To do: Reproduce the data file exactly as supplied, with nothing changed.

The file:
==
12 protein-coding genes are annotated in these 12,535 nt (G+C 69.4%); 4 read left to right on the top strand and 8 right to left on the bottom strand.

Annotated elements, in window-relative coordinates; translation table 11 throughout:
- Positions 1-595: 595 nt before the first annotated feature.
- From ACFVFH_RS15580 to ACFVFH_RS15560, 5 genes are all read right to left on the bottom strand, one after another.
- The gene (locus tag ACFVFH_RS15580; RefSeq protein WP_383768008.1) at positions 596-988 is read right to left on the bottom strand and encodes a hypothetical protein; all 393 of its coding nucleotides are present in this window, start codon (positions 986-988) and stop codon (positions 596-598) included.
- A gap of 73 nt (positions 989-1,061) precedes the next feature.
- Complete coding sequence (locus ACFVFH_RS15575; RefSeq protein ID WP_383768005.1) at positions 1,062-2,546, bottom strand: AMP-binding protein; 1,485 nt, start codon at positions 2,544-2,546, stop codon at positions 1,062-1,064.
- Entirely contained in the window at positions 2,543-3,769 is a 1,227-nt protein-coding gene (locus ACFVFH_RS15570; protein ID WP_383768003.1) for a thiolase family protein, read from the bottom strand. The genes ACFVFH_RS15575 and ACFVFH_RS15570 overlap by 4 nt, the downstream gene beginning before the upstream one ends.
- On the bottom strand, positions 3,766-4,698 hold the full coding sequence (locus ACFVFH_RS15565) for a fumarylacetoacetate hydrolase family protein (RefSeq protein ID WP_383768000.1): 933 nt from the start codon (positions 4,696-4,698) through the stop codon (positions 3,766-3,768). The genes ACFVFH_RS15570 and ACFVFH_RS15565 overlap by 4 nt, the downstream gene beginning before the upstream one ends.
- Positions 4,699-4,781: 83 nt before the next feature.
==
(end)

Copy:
12 protein-coding genes are annotated in these 12,535 nt (G+C 69.4%); 4 read left to right on the top strand and 8 right to left on the bottom strand.

Annotated elements, in window-relative coordinates; translation table 11 throughout:
- Positions 1-595: 595 nt before the first annotated feature.
- From ACFVFH_RS15580 to ACFVFH_RS15560, 5 genes are all read right to left on the bottom strand, one after another.
- The gene (locus tag ACFVFH_RS15580; RefSeq protein WP_383768008.1) at positions 596-988 is read right to left on the bottom strand and encodes a hypothetical protein; all 393 of its coding nucleotides are present in this window, start codon (positions 986-988) and stop codon (positions 596-598) included.
- A gap of 73 nt (positions 989-1,061) precedes the next feature.
- Complete coding sequence (locus ACFVFH_RS15575; RefSeq protein ID WP_383768005.1) at positions 1,062-2,546, bottom strand: AMP-binding protein; 1,485 nt, start codon at positions 2,544-2,546, stop codon at positions 1,062-1,064.
- Entirely contained in the window at positions 2,543-3,769 is a 1,227-nt protein-coding gene (locus ACFVFH_RS15570; protein ID WP_383768003.1) for a thiolase family protein, read from the bottom strand. The genes ACFVFH_RS15575 and ACFVFH_RS15570 overlap by 4 nt, the downstream gene beginning before the upstream one ends.
- On the bottom strand, positions 3,766-4,698 hold the full coding sequence (locus ACFVFH_RS15565) for a fumarylacetoacetate hydrolase family protein (RefSeq protein ID WP_383768000.1): 933 nt from the start codon (positions 4,696-4,698) through the stop codon (positions 3,766-3,768). The genes ACFVFH_RS15570 and ACFVFH_RS15565 overlap by 4 nt, the downstream gene beginning before the upstream one ends.
- Positions 4,699-4,781: 83 nt before the next feature.